Architecture 2030 developed the Zero Tool for building sector professionals, 2030 Challenge and 2030 Commitment adopters, 2030 District Network Members, and policymakers. The Zero Tool is used to compare a building’s design or an existing building’s energy use intensity (EUI) with similar building types, understand how a building achieved its EUI (via energy efficiency, on-site renewable energy, and/or green power purchases), and set EUI targets.
Until recently, ENERGY STAR’s Target Finder has been the primary program for determining a building’s site energy use intensity (EUI) baseline and design target. However, ENERGY STAR is planning to change their baseline from the 2003 Commercial Building Energy Consumption Survey (CBECS 2003) to CBECS 2012. The Zero Tool’s analysis is based on the CBECS 2003 dataset, an industry baseline which has been agreed upon by most building sector organizations including Architecture 2030, ASHRAE, AIA, and USGBC. The Zero Tool will allow those designing to the 2030 Challenge and other targets to maintain pre-existing baselines in order to continue to measure their progress.
The Zero Tool also expands on Target Finder’s features, providing simple, clear, and graphic results for visualizing baselines, building design targets, and existing building performance.
A Zero Score allows properties and building codes to be compared based on their relative ‘percent from zero’, allowing for normalized property and code comparisons across diverse locations, space use types, and building characteristics. For more information about Zero Scores, see below.
Who Uses the Zero Tool?
The Zero Tool is designed to be used by building sector professionals, 2030 Challenge and 2030 Commitment adopters, 2030 District Network Members, and policymakers.
Zero Tool for Portfolios
Baselining more than one building? Check out the Zero Tool for Portfolios, a bulk upload and export feature that generates baselines for an entire portfolio of buildings in a few simple steps.
What is a Zero Score?
A Zero Score is a value assigned to a building, intended to help project teams understand the building’s energy performance and progress towards achieving Zero Net Carbon. A Zero Score is a relative performance metric, so it can be used to compare buildings across all locations, types, and sizes.
The baseline, a Zero Score of 100, represents a typical modern building with an energy consumption profile based on data from the 2003 Commercial Building Energy Consumption Survey (CBECS) or the 2001 Residential Energy Consumption Survey (RECS) and normalized by climate, space type, building size, occupancy, and schedule. A Zero Score of zero represents a Zero Net Carbon building. All values in between are plotted linearly. A building’s current or target Zero Score can be determined by dividing the building’s current or target energy use intensity (EUI) by its baseline EUI.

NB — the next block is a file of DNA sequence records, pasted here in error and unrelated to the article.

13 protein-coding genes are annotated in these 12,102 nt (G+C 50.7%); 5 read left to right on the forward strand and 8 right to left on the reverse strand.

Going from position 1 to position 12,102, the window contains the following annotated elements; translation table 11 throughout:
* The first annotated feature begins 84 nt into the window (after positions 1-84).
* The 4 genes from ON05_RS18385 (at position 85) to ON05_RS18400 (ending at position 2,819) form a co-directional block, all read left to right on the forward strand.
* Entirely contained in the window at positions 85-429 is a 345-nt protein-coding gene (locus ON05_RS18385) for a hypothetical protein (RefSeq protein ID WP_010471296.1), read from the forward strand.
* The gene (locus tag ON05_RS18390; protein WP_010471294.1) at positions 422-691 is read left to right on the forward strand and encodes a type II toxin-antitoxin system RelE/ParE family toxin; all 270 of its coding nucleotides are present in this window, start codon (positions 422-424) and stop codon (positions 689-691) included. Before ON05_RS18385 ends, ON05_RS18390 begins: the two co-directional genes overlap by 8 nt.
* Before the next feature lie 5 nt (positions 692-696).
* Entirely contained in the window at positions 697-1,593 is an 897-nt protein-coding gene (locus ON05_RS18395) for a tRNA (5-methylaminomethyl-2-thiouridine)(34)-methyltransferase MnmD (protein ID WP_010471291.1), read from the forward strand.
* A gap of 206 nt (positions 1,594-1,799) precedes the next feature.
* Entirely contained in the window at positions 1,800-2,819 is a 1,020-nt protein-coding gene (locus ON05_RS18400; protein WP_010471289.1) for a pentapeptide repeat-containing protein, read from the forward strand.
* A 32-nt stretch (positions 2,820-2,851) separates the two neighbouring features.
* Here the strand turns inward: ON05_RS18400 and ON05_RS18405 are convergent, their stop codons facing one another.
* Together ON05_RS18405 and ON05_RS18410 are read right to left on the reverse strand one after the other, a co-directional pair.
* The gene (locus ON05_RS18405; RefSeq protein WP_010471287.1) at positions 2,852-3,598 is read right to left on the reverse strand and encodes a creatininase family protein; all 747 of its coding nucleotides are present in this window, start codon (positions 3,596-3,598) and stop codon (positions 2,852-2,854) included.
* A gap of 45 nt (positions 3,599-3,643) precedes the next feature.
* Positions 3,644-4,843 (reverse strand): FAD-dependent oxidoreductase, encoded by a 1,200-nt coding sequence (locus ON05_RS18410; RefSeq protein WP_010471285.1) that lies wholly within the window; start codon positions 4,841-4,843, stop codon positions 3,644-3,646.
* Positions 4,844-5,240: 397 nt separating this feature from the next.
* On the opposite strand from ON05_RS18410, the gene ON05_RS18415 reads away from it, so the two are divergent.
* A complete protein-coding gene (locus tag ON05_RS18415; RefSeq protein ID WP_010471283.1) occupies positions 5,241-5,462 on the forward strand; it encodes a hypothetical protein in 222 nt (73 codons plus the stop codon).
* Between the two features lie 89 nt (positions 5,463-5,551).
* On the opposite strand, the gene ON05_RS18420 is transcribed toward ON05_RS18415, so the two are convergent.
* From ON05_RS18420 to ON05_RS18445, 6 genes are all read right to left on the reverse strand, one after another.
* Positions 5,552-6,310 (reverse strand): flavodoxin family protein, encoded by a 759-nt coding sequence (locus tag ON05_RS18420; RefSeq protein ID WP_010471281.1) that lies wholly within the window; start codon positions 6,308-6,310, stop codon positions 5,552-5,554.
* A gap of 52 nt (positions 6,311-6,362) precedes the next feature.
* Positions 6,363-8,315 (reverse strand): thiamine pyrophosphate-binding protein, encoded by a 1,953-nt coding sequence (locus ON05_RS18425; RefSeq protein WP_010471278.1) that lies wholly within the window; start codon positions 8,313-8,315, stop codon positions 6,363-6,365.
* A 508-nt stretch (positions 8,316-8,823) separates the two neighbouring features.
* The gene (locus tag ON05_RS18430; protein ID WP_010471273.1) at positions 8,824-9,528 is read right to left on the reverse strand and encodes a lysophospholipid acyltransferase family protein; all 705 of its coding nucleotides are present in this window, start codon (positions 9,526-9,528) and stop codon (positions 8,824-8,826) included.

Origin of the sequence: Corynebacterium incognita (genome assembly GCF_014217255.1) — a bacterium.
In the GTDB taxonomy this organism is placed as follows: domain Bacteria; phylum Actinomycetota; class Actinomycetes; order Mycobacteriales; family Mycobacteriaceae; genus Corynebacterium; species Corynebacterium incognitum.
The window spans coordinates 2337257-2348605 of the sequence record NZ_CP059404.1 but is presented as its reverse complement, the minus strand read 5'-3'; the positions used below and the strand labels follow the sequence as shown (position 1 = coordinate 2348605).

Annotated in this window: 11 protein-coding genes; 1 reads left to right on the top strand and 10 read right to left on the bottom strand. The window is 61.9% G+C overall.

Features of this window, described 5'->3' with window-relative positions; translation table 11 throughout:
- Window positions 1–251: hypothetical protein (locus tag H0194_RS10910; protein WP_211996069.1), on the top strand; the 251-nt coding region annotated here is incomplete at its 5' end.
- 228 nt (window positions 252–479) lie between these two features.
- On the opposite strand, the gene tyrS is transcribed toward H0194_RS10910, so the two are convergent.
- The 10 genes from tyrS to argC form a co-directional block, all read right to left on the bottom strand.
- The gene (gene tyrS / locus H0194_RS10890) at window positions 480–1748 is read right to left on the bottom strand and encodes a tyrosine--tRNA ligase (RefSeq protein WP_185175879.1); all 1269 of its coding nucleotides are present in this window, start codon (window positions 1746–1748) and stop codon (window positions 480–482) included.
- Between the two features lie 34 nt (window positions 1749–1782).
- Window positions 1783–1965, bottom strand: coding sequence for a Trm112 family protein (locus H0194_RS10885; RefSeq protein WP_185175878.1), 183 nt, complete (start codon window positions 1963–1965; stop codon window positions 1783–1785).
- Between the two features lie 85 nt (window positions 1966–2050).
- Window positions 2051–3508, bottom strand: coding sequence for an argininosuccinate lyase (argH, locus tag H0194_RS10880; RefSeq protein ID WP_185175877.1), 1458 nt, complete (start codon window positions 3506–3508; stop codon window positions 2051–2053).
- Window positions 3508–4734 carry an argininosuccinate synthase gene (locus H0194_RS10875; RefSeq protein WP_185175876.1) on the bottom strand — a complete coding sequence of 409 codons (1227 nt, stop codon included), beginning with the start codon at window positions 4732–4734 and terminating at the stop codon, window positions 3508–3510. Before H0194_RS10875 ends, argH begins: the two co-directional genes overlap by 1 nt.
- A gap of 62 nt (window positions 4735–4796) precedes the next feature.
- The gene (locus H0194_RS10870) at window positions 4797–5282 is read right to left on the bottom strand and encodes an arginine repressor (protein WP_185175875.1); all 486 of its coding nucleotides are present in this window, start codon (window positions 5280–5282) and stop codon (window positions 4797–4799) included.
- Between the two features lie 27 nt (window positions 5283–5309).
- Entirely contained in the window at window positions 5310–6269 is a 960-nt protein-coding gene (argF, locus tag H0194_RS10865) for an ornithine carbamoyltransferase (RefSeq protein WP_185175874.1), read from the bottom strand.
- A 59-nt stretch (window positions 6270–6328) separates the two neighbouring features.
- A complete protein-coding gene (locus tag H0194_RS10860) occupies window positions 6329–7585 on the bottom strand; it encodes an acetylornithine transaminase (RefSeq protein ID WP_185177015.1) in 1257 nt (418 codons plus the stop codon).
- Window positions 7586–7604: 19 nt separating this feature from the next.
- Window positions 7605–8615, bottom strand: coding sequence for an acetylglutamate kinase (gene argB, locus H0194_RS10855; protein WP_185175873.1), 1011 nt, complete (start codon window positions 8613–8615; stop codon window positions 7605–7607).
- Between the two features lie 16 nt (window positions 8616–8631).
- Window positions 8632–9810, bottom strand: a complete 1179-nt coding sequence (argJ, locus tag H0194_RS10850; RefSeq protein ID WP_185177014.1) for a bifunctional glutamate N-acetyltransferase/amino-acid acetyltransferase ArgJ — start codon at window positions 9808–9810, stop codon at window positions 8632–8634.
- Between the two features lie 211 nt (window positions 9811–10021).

What is shown on the Zero Scale?
The Zero Scale is intended to help project teams better understand the requirements of an energy reduction target and visualize their relative progress towards achieving Zero Net Carbon. The scale shows Zero Score values ranging from 100 to zero, with three markers related to the project: BASELINE, TARGET and YOUR BUILDING.
The BASELINE marker lists the energy use intensity (EUI) and Zero Score for a typical modern building that is normalized by climate, space type, building size, occupancy, and schedule.
The TARGET marker lists the EUI and Zero Score that the project team should attempt to achieve based on the target they entered into the Energy Reduction Target input box. TARGET values are calculated based on a linear scaling, or percent reduction, from the BASELINE values.
The YOUR BUILDING marker lists the EUI and Zero Score for the building based on its actual energy consumption and generation. These values are calculated from inputs entered into the Annual Energy Purchased and Annual Energy Generated input boxes. Incremental EUIs and Zero Scores are also shown, indicating the building’s performance with no renewable energy generation, or with on- or off-site renewable energy generation only. If no values are entered, the YOUR BUILDING marker is not shown.
Zero Tool Methodologies and Assumptions
The intent of the Zero Tool is to exactly replicate the underlying assumptions and methodologies and corresponding outputs of ENERGY STAR’S Target Finder, with the goal of preserving CBECS 2003 based, Target Finder derived energy consumption baselines (see the Zero Tool About Page for more details on the selection of the CBECS 2003 baseline). ENERGY STAR’S full set of Target Finder technical documentation reports can be found here.
In a few cases, an exact replication of Target Finder was not possible or not desirable. Those instances are detailed below.